¶ 5. The complaining witness, T.B., and Carprue provide sometimes similar, sometimes vastly different accounts of the events that transpired following Carprue's release. Both agree that T.B. became acquainted with Carprue through her sister's boyfriend, who was also serving time in the HOC. While Carprue was confined at HOC, his communication with T.B. was primarily by telephone, although T.B. visited Carprue on two or three occasions and also saw him at a court appearance.
¶ 6. As Carprue's release date drew near, he needed a place to stay. Because Carprue was to be a subject of "in-house" monitoring under the auspices of In-House Correctional Services, he was required to have a fixed address for monitoring purposes. Carprue attempted to make living arrangements with his aunt, but the arrangements fell through. T.B. offered Carprue a place to stay, even though she had only recently moved to Milwaukee and was living with her sister. Carprue accepted, and when he was released on the afternoon of May 9th, he was taken to T.B.'s sister's residence.
¶ 7. Carprue did not stay at that address long. The sister's boyfriend did not want him there. Carprue left, he called T.B. later that evening, and the two agreed to meet. Ultimately, they proceeded to Carprue's aunt's residence.
¶ 8. At this point, the accounts begin to diverge. T.B. testified that when they arrived at the aunt's residence, they watched a movie in the living room. She indicated she fell asleep during the movie and woke up a few hours later to braid Carprue's cousin's hair before he left for school. She testified that she and Carprue did not engage in physical contact of a sexual nature up to that point.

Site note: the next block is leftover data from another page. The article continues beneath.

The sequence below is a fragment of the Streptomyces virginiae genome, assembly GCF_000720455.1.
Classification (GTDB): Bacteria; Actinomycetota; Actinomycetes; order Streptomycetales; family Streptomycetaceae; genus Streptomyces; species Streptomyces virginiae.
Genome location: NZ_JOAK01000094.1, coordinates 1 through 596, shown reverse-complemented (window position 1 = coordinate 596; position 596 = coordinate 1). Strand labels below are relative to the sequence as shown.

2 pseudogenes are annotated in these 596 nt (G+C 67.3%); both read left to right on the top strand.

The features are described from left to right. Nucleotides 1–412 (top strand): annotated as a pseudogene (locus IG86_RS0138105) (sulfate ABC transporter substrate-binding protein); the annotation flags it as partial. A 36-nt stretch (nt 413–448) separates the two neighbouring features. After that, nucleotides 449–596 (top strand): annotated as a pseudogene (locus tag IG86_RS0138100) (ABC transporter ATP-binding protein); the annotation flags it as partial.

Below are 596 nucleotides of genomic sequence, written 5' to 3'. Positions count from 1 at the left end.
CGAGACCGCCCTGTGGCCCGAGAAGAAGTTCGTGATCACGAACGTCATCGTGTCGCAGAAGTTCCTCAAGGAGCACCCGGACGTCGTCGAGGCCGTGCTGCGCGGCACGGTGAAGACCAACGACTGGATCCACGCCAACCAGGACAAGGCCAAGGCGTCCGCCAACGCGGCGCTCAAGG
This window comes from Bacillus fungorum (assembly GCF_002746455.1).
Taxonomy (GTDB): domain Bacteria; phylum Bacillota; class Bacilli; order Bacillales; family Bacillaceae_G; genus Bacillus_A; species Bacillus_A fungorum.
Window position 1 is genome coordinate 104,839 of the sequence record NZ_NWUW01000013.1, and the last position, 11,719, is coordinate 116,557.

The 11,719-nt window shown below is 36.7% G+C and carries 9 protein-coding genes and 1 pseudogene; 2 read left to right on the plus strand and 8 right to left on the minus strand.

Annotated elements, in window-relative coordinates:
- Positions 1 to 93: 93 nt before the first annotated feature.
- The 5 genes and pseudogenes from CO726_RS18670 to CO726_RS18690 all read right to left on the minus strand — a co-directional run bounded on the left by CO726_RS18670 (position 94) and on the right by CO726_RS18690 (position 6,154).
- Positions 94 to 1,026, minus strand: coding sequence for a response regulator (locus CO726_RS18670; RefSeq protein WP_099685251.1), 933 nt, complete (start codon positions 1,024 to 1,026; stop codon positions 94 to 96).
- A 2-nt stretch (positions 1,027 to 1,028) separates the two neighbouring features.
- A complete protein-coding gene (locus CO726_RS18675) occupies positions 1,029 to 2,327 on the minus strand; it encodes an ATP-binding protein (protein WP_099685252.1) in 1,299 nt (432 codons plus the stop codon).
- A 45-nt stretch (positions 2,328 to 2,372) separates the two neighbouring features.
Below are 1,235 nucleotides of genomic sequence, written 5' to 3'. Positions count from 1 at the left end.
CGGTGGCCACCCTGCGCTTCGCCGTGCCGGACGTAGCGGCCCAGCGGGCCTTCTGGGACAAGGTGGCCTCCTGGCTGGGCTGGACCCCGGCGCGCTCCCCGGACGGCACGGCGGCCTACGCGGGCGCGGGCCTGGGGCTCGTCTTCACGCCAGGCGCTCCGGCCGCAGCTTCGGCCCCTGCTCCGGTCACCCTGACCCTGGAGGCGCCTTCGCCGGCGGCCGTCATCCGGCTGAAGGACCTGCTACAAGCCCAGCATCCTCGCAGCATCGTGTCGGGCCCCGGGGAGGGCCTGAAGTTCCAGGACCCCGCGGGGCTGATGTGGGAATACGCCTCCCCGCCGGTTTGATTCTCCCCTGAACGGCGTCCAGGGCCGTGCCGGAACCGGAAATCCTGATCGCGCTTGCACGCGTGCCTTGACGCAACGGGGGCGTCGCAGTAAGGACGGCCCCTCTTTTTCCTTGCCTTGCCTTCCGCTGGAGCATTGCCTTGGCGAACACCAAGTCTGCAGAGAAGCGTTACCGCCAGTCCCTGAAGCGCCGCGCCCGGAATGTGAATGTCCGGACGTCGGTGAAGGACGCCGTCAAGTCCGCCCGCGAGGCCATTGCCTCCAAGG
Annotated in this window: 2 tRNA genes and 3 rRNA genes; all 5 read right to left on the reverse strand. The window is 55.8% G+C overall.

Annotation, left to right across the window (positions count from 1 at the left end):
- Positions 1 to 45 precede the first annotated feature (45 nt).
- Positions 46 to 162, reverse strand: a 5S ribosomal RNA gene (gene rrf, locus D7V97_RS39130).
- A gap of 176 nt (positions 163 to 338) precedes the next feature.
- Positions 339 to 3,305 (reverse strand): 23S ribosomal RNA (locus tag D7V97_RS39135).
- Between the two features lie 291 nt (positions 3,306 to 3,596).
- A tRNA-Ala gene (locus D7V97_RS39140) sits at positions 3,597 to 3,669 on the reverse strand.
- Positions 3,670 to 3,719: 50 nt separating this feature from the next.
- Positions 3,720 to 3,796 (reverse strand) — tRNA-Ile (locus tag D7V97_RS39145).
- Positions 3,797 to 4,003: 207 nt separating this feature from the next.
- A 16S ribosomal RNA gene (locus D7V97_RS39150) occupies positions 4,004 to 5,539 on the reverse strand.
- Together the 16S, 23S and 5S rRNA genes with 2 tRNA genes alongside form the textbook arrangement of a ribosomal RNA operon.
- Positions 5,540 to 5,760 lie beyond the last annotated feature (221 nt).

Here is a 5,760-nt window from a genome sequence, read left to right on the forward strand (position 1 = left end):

¶ 9. Carprue offers a different version of how the two spent the late evening and early morning hours of May 9th and 10th. Carprue testified that the two were in the living room for only a brief period. During that time, the two were "kissing and hugging," and T.B.'s pants were unbuttoned. When Carprue's aunt entered from outside, Carprue threw his coat over T.B. so that she could fasten her pants. At about 3:30 in the morning, Carprue and T.B. then entered a bedroom where Carprue's cousin and a friend were playing video games. Carprue testified that during the time in the bedroom with the others, he was fondling T.B.'s vagina without objection, and that her pants were again unbuttoned.